Once we had our transplants and direct-sown seeds in the ground, we could shift our attention from indoors to the garden itself. The bare soil was starting to look a little brighter by the end of May. Here, a beet enjoys its own spot. Note the clover in the background… that’s remnants of the cover crop which have reappeared and would soon spread to all areas of the beds.
An eggplant gets its moment to shine as it is transplanted, mid-May. We use really the bare minimum walking area that we can, essentially just a few boards of cedar and a couple of 1×1-ft slate tiles, so that we don’t compress the soil we’re working by walking on it. It means for some precarious balancing acts at times.
A young and very healthy-looking heirloom tomato gets used to its spot, having a solid seven feet of bamboo to adapt to over the course of the summer. We held back on certain plants such as eggplant until the soil was warm enough and they were physically large enough to be transplanted, later than their peers.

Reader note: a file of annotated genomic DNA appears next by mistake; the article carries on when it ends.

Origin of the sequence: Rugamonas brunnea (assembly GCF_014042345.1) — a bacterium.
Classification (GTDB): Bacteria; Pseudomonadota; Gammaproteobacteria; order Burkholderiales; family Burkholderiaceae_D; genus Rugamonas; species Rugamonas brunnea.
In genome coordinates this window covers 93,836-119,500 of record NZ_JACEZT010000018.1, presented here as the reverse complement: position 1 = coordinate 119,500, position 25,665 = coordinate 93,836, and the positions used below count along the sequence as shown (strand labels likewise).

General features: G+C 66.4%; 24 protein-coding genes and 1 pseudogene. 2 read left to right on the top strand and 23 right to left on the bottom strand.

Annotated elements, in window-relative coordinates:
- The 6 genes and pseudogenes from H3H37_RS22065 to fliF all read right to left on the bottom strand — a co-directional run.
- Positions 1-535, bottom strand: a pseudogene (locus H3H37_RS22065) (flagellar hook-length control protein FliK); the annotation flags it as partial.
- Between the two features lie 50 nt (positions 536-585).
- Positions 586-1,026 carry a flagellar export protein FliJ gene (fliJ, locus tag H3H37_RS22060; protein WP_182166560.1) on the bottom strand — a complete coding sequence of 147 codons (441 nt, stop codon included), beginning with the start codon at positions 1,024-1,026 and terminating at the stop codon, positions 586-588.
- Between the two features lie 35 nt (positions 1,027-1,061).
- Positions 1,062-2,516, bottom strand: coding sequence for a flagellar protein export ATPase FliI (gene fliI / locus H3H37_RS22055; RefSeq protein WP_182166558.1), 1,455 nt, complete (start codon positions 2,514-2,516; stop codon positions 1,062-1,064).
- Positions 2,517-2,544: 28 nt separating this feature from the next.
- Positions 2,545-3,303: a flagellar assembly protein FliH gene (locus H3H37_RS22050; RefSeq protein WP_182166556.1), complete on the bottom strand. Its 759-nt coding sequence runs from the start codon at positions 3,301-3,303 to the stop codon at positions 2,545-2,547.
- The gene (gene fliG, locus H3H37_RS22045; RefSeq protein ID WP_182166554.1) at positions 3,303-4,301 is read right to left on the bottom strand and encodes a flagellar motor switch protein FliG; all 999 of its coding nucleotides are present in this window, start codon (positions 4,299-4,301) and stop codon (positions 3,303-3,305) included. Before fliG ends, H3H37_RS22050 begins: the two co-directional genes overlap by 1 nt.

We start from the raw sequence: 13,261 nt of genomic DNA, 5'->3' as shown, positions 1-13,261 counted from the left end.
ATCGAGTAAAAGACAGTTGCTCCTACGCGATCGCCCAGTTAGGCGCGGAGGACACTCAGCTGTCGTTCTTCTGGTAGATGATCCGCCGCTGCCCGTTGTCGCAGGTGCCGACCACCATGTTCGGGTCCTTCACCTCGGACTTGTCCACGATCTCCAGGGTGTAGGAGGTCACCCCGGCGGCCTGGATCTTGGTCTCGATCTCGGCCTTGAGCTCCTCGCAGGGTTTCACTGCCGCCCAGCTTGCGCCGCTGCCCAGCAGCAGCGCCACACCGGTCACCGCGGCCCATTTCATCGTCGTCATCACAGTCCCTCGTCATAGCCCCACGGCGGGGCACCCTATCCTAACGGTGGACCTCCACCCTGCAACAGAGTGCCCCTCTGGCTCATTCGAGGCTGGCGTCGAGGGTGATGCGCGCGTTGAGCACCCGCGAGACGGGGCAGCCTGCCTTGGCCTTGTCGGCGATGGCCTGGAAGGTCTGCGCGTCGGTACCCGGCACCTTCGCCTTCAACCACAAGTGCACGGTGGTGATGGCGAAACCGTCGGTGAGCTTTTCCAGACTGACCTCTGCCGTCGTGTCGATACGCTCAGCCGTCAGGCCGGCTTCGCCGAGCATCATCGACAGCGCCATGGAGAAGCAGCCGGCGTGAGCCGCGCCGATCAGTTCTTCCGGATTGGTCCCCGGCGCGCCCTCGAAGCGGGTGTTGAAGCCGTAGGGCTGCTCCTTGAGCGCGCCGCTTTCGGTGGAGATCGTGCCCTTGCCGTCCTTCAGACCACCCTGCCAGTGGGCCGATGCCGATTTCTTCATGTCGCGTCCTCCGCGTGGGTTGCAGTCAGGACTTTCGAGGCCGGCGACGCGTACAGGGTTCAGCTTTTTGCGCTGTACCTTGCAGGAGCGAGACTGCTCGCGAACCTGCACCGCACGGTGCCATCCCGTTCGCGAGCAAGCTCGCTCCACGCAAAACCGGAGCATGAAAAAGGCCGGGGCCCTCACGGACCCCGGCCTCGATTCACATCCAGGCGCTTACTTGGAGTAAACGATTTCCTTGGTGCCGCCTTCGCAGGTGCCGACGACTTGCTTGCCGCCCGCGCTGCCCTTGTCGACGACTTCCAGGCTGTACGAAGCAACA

Young Shishito peppers perking up.
A rogue cucumber or squash plant appears in a spot where we planted nothing. This would become an intruiging mystery down the road.
With the air pleasant but still a bit cool, the kale and collards take to their new fabric pots. We kept singles in most, but doubled some pots up with two plants as a comparison. The doubled pots would produce about as much, but with smaller leaves to harvest. Probably singles are the way to go. These are five-gallon pots.